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Research Study

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Economic conditions are expected to improve in Southwest Minnesota over the next several months according to the predictions of the St. Cloud State University (SCSU) Southwest Minnesota Index of Leading Economic Indicators (LEI). A strengthening rural outlook, a recent increase in new business filings, and fewer initial jobless claims in the first quarter helped drive the leading index higher. A small reduction in residential building permits in Mankato served as a drag on the leading index in the first quarter.

There were 665 new business filings with the Office of the Minnesota Secretary of State in Southwest Minnesota in the first quarter of 2016 — representing 3.6 percent fewer new filings than one year earlier. There were 56 new regional business incorporations in the first quarter, a 9.7 percent decrease from one year ago. New LLC filings in Southwest Minnesota fell by 3.5 percent—decreasing to 391 in the first quarter of 2016. New assumed names totaled 190 in the first quarter—2.1 percent fewer filings than in March 2015. There were twenty-eight new filings for Southwest Minnesota non-profits in the first quarter—one less than one year earlier.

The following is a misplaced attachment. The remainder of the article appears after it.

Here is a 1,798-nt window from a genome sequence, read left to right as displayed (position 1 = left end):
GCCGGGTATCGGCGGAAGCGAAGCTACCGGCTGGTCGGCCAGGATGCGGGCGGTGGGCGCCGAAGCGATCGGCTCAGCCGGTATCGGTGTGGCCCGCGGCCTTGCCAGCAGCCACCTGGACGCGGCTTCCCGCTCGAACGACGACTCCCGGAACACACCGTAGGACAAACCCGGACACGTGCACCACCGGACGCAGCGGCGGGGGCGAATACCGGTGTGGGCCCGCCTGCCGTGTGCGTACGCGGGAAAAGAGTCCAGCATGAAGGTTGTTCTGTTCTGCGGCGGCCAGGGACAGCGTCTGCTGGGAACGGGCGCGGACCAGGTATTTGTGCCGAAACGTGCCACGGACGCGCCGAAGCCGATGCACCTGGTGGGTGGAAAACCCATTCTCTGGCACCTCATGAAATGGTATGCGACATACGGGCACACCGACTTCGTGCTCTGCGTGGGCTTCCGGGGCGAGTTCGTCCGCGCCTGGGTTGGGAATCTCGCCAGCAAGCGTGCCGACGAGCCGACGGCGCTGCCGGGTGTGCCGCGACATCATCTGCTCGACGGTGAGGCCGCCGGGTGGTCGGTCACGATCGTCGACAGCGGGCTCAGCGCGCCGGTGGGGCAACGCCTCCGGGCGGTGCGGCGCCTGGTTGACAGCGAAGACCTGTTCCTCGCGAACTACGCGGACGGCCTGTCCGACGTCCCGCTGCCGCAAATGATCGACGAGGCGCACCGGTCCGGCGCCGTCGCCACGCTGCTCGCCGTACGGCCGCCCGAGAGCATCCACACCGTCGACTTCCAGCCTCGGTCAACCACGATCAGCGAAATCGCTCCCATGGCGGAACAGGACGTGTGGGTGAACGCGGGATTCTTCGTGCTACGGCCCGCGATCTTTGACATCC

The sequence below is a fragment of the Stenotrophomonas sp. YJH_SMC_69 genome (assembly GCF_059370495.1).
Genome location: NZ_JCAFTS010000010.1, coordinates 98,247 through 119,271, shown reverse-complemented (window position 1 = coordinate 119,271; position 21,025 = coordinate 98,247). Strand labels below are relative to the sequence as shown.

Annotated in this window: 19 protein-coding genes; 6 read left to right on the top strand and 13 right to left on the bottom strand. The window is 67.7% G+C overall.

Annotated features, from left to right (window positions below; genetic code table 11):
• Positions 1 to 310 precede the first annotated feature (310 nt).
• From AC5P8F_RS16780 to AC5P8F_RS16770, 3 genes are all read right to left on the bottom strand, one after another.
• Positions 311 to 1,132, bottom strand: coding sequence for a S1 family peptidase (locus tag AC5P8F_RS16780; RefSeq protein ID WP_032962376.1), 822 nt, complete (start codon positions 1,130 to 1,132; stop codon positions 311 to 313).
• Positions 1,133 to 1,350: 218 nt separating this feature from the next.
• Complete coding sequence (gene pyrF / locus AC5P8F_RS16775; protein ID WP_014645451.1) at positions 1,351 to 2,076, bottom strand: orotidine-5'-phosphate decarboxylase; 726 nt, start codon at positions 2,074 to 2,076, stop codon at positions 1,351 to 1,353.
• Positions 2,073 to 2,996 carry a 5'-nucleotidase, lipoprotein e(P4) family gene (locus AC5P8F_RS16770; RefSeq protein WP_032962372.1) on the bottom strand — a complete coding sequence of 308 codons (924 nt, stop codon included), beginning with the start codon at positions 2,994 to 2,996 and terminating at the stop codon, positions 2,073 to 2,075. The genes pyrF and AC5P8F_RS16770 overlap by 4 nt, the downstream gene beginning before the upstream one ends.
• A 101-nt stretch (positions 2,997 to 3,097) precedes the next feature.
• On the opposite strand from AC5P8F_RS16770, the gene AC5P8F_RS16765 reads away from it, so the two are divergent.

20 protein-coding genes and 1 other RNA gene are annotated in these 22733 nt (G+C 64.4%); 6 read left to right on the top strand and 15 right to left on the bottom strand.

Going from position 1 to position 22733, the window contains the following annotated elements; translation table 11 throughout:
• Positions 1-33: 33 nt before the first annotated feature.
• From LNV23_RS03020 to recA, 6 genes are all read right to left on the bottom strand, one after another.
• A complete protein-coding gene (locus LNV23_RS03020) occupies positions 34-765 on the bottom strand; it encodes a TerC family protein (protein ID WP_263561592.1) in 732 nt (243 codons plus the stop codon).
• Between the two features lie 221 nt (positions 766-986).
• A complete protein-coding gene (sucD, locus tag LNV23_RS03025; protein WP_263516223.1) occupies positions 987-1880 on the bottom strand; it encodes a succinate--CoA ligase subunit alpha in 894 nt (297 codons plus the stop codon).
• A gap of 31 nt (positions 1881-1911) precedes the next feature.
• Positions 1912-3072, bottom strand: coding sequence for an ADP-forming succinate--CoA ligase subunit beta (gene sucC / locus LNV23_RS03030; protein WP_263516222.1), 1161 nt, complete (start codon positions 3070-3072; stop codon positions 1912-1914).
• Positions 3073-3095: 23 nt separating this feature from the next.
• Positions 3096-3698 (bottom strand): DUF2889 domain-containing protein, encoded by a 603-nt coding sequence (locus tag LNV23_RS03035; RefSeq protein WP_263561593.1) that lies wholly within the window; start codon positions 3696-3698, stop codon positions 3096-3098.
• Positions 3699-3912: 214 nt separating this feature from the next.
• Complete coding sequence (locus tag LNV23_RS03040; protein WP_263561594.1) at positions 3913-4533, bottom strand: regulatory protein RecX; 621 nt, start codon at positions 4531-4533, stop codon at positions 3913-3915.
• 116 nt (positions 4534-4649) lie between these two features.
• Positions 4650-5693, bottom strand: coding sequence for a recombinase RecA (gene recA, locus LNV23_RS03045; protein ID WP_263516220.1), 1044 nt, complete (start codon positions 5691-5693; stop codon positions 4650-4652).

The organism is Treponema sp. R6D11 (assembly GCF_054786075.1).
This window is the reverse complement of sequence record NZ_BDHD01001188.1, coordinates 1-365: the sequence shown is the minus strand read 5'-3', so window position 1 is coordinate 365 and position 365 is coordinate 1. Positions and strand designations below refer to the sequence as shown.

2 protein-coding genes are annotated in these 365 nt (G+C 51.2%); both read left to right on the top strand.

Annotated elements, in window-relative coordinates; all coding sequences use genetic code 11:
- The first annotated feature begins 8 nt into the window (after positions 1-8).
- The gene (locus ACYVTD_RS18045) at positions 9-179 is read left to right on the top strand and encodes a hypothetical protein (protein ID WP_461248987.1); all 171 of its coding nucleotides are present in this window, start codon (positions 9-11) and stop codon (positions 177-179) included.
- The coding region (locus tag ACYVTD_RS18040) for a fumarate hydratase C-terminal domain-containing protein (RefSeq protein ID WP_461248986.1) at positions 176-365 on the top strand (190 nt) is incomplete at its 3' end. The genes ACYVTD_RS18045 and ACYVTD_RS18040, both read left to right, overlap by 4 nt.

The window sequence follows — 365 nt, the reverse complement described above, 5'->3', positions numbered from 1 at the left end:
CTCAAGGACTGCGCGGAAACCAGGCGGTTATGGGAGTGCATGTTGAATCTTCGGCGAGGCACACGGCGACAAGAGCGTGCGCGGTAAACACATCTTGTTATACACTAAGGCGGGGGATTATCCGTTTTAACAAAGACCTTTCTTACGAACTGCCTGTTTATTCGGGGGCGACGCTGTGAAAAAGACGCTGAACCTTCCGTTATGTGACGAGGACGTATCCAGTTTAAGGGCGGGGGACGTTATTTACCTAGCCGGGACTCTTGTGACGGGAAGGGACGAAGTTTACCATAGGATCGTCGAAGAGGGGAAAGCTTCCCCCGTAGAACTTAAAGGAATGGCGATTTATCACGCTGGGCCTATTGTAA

Employment of Southwest Minnesota residents expanded by 0.7 percent over the year ending March 2016. 1,574 more Southwest Minnesota residents have jobs than did one year earlier. The regional unemployment rate was 4.9 percent in March, an increase from a 4.7 percent reading in March 2015. Initial claims for unemployment insurance fell by 152 from year-ago levels in March—an 11.4 percent decrease. The Southwest Minnesota labor force rose by 2,075 (a 0.9 percent increase) over the year ending March 2016 and regional job vacancies approached multi-year high levels. Southwest Minnesota bankruptcies inched a little higher in the first quarter of 2016.

There was mixed economic performance in the Mankato/North Mankato Metropolitan Statistical Area (MSA)—the largest market in Southwest Minnesota. On the positive side, average hourly earnings rose, employment increased, and the labor force expanded. However, this was offset by a decline in the length of the workweek, a lower value of residential building permits, higher initial jobless claims, a larger unemployment rate, and lower new business filings.



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